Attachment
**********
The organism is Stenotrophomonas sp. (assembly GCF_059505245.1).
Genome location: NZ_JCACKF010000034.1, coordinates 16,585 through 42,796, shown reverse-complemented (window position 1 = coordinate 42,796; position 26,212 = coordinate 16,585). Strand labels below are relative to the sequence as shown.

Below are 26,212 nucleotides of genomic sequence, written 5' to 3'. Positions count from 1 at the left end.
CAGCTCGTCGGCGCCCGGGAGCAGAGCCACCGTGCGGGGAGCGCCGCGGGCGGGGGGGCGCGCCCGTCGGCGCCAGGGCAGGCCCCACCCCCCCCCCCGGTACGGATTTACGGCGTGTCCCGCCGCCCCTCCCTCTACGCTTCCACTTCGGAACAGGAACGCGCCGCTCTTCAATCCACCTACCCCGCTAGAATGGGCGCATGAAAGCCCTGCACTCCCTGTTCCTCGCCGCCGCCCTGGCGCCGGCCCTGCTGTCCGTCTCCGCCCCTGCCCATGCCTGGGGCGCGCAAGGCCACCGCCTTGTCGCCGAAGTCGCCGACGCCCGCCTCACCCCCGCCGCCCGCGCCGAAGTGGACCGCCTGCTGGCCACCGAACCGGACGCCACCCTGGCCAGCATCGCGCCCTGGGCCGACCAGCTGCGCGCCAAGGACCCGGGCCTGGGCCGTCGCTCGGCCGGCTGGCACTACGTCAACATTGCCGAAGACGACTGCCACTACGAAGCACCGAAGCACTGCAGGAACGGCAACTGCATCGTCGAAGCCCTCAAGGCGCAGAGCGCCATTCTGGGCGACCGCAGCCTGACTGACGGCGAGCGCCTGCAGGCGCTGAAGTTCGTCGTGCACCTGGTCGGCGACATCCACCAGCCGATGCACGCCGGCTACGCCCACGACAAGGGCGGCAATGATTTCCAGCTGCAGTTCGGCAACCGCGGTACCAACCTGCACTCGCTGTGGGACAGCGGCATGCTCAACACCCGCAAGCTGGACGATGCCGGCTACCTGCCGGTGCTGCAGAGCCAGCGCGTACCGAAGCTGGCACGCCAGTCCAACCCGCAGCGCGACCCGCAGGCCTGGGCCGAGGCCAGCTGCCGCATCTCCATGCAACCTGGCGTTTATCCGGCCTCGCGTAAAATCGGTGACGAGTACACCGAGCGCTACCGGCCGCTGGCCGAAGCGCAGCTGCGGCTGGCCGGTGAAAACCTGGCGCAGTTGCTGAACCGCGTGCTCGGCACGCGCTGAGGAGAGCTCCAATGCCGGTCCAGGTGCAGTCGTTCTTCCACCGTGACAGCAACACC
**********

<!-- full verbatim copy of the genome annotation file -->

The organism is Stenotrophomonas sp. (assembly GCF_059505245.1).
Genome location: NZ_JCACKF010000034.1, coordinates 16,585 through 42,796, shown reverse-complemented (window position 1 = coordinate 42,796; position 26,212 = coordinate 16,585). Strand labels below are relative to the sequence as shown.

Below are 26,212 nucleotides of genomic sequence, written 5' to 3'. Positions count from 1 at the left end.
CAGCTCGTCGGCGCCCGGGAGCAGAGCCACCGTGCGGGGAGCGCCGCGGGCGGGGGGGCGCGCCCGTCGGCGCCAGGGCAGGCCCCACCCCCCCCCCCGGTACGGATTTACGGCGTGTCCCGCCGCCCCTCCCTCTACGCTTCCACTTCGGAACAGGAACGCGCCGCTCTTCAATCCACCTACCCCGCTAGAATGGGCGCATGAAAGCCCTGCACTCCCTGTTCCTCGCCGCCGCCCTGGCGCCGGCCCTGCTGTCCGTCTCCGCCCCTGCCCATGCCTGGGGCGCGCAAGGCCACCGCCTTGTCGCCGAAGTCGCCGACGCCCGCCTCACCCCCGCCGCCCGCGCCGAAGTGGACCGCCTGCTGGCCACCGAACCGGACGCCACCCTGGCCAGCATCGCGCCCTGGGCCGACCAGCTGCGCGCCAAGGACCCGGGCCTGGGCCGTCGCTCGGCCGGCTGGCACTACGTCAACATTGCCGAAGACGACTGCCACTACGAAGCACCGAAGCACTGCAGGAACGGCAACTGCATCGTCGAAGCCCTCAAGGCGCAGAGCGCCATTCTGGGCGACCGCAGCCTGACTGACGGCGAGCGCCTGCAGGCGCTGAAGTTCGTCGTGCACCTGGTCGGCGACATCCACCAGCCGATGCACGCCGGCTACGCCCACGACAAGGGCGGCAATGATTTCCAGCTGCAGTTCGGCAACCGCGGTACCAACCTGCACTCGCTGTGGGACAGCGGCATGCTCAACACCCGCAAGCTGGACGATGCCGGCTACCTGCCGGTGCTGCAGAGCCAGCGCGTACCGAAGCTGGCACGCCAGTCCAACCCGCAGCGCGACCCGCAGGCCTGGGCCGAGGCCAGCTGCCGCATCTCCATGCAACCTGGCGTTTATCCGGCCTCGCGTAAAATCGGTGACGAGTACACCGAGCGCTACCGGCCGCTGGCCGAAGCGCAGCTGCGGCTGGCCGGTGAAAACCTGGCGCAGTTGCTGAACCGCGTGCTCGGCACGCGCTGAGGAGAGCTCCAATGCCGGTCCAGGTGCAGTCGTTCTTCCACCGTGACAGCAACACC